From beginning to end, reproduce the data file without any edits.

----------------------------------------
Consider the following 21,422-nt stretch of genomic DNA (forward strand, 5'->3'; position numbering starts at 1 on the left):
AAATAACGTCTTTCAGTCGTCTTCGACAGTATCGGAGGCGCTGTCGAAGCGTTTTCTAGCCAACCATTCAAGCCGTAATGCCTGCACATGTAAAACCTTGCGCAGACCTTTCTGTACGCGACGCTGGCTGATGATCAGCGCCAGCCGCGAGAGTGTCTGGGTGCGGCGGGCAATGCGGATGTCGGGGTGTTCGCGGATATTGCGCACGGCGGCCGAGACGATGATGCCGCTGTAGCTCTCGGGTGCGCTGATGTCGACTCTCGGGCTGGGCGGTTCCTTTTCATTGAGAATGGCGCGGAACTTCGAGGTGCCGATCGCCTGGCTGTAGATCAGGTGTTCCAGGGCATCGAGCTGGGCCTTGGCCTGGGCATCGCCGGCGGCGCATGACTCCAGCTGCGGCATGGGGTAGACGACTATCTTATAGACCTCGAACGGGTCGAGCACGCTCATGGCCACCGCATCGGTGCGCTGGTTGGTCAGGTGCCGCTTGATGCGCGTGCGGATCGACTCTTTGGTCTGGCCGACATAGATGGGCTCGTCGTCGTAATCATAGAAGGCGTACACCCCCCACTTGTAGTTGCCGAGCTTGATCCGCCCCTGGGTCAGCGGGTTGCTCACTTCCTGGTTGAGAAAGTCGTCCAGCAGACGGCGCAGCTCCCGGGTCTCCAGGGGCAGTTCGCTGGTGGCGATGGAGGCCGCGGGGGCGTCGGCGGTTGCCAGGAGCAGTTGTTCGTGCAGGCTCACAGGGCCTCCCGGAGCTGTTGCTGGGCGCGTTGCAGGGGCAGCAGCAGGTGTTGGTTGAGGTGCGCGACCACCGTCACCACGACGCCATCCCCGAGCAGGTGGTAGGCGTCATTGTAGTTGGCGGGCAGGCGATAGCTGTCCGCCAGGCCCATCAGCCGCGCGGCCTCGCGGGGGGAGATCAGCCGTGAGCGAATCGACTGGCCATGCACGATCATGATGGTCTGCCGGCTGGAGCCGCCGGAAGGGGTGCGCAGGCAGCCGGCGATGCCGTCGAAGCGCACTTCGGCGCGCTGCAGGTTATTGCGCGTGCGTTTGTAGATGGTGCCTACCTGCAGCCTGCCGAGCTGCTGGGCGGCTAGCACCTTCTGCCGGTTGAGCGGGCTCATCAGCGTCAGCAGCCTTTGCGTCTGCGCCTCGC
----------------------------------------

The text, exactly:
Consider the following 21,422-nt stretch of genomic DNA (forward strand, 5'->3'; position numbering starts at 1 on the left):
AAATAACGTCTTTCAGTCGTCTTCGACAGTATCGGAGGCGCTGTCGAAGCGTTTTCTAGCCAACCATTCAAGCCGTAATGCCTGCACATGTAAAACCTTGCGCAGACCTTTCTGTACGCGACGCTGGCTGATGATCAGCGCCAGCCGCGAGAGTGTCTGGGTGCGGCGGGCAATGCGGATGTCGGGGTGTTCGCGGATATTGCGCACGGCGGCCGAGACGATGATGCCGCTGTAGCTCTCGGGTGCGCTGATGTCGACTCTCGGGCTGGGCGGTTCCTTTTCATTGAGAATGGCGCGGAACTTCGAGGTGCCGATCGCCTGGCTGTAGATCAGGTGTTCCAGGGCATCGAGCTGGGCCTTGGCCTGGGCATCGCCGGCGGCGCATGACTCCAGCTGCGGCATGGGGTAGACGACTATCTTATAGACCTCGAACGGGTCGAGCACGCTCATGGCCACCGCATCGGTGCGCTGGTTGGTCAGGTGCCGCTTGATGCGCGTGCGGATCGACTCTTTGGTCTGGCCGACATAGATGGGCTCGTCGTCGTAATCATAGAAGGCGTACACCCCCCACTTGTAGTTGCCGAGCTTGATCCGCCCCTGGGTCAGCGGGTTGCTCACTTCCTGGTTGAGAAAGTCGTCCAGCAGACGGCGCAGCTCCCGGGTCTCCAGGGGCAGTTCGCTGGTGGCGATGGAGGCCGCGGGGGCGTCGGCGGTTGCCAGGAGCAGTTGTTCGTGCAGGCTCACAGGGCCTCCCGGAGCTGTTGCTGGGCGCGTTGCAGGGGCAGCAGCAGGTGTTGGTTGAGGTGCGCGACCACCGTCACCACGACGCCATCCCCGAGCAGGTGGTAGGCGTCATTGTAGTTGGCGGGCAGGCGATAGCTGTCCGCCAGGCCCATCAGCCGCGCGGCCTCGCGGGGGGAGATCAGCCGTGAGCGAATCGACTGGCCATGCACGATCATGATGGTCTGCCGGCTGGAGCCGCCGGAAGGGGTGCGCAGGCAGCCGGCGATGCCGTCGAAGCGCACTTCGGCGCGCTGCAGGTTATTGCGCGTGCGTTTGTAGATGGTGCCTACCTGCAGCCTGCCGAGCTGCTGGGCGGCTAGCACCTTCTGCCGGTTGAGCGGGCTCATCAGCGTCAGCAGCCTTTGCGTCTGCGCCTCGC